Some highlights of this year’s budget include adding one million dollars to the reserve, bringing our total reserves up to $5M. Our goal is to get to $8-10M (or about 10% of the General Fund). Our board policy is to put $250K aside a year, however this year we increased that amount by 300%. We also beefed up our general fund contingencies to over $3M.

Additional highlights of the budget funding our communities’ highest priorities:

· Set aside $125K for support staff to address water issues within Tuolumne County. Water has always been viewed as an important factor in our community, but with longer droughts and the state not taking action on building more water capacity, the County is positioning itself to be “at the table” more when it comes to the issue.

· Purchased a Type 2 Fire engine and equipment ($740K) to be placed at the Columbia Fire station.

· Set aside $75K for emergency operations plan including but not limited to evacuation planning.

· Set aside $1M to contract with CAL FIRE for a Groveland fire station which will begin to address the Hwy 120 corridor fire safety concerns, as well as provide full-time fire service to the Groveland community.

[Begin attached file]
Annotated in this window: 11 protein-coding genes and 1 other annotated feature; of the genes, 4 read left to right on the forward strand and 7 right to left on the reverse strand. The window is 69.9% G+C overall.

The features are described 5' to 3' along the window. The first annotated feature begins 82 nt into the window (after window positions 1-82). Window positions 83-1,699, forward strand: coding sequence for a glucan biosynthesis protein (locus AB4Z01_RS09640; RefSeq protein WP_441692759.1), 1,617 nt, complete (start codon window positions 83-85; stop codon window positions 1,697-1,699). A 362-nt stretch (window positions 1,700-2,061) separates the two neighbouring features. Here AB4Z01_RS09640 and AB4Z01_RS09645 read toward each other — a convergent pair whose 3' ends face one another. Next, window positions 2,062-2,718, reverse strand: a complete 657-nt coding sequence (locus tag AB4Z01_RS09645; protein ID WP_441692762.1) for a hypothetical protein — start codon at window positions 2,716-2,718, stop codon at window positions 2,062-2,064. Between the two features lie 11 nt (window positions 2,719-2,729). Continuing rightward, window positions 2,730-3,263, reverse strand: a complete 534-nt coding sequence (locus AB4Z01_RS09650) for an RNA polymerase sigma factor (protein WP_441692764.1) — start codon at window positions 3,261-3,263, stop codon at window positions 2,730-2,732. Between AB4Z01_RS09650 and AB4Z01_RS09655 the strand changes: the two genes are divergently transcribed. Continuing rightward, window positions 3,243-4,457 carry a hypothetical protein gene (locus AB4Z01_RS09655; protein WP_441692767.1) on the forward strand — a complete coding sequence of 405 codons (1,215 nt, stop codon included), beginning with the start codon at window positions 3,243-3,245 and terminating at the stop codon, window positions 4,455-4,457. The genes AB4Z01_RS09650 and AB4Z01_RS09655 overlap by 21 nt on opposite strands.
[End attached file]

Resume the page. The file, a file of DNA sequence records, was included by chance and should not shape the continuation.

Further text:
· Purchased a masticator for roadside brushing ($320K) as 90% of fires start along roadways.

Example of masticator doing roadside brushing

· Funded county capital improvement plan for the Historic Courthouse in order to get out of rented buildings and move into county owned property ($2.35M)

To view the budget presentation:

To view the budget memo:

Opioid and Fentanyl Crisis in Tuolumne County – Parents TALK TO YOUR KIDS

Parents, please educate yourself on Fentanyl and the drugs currently being used by kids. I don’t care how good you think your kids are, you need to sit down and talk to them about the dangers of Fentanyl, If you suspect your kids are messing with drugs, you need to talk with them and you need to go get some Narcan and a brief training at any pharmacy or at the Red Feather Clinic in Jamestown. No prescription necessary. Even just touching the drug can be fatal! Taking other drugs laced with Fentanyl can also be fatal! Narcan can and will save your child if they are exposed to Fentanyl and it is administered in time. Staff memo: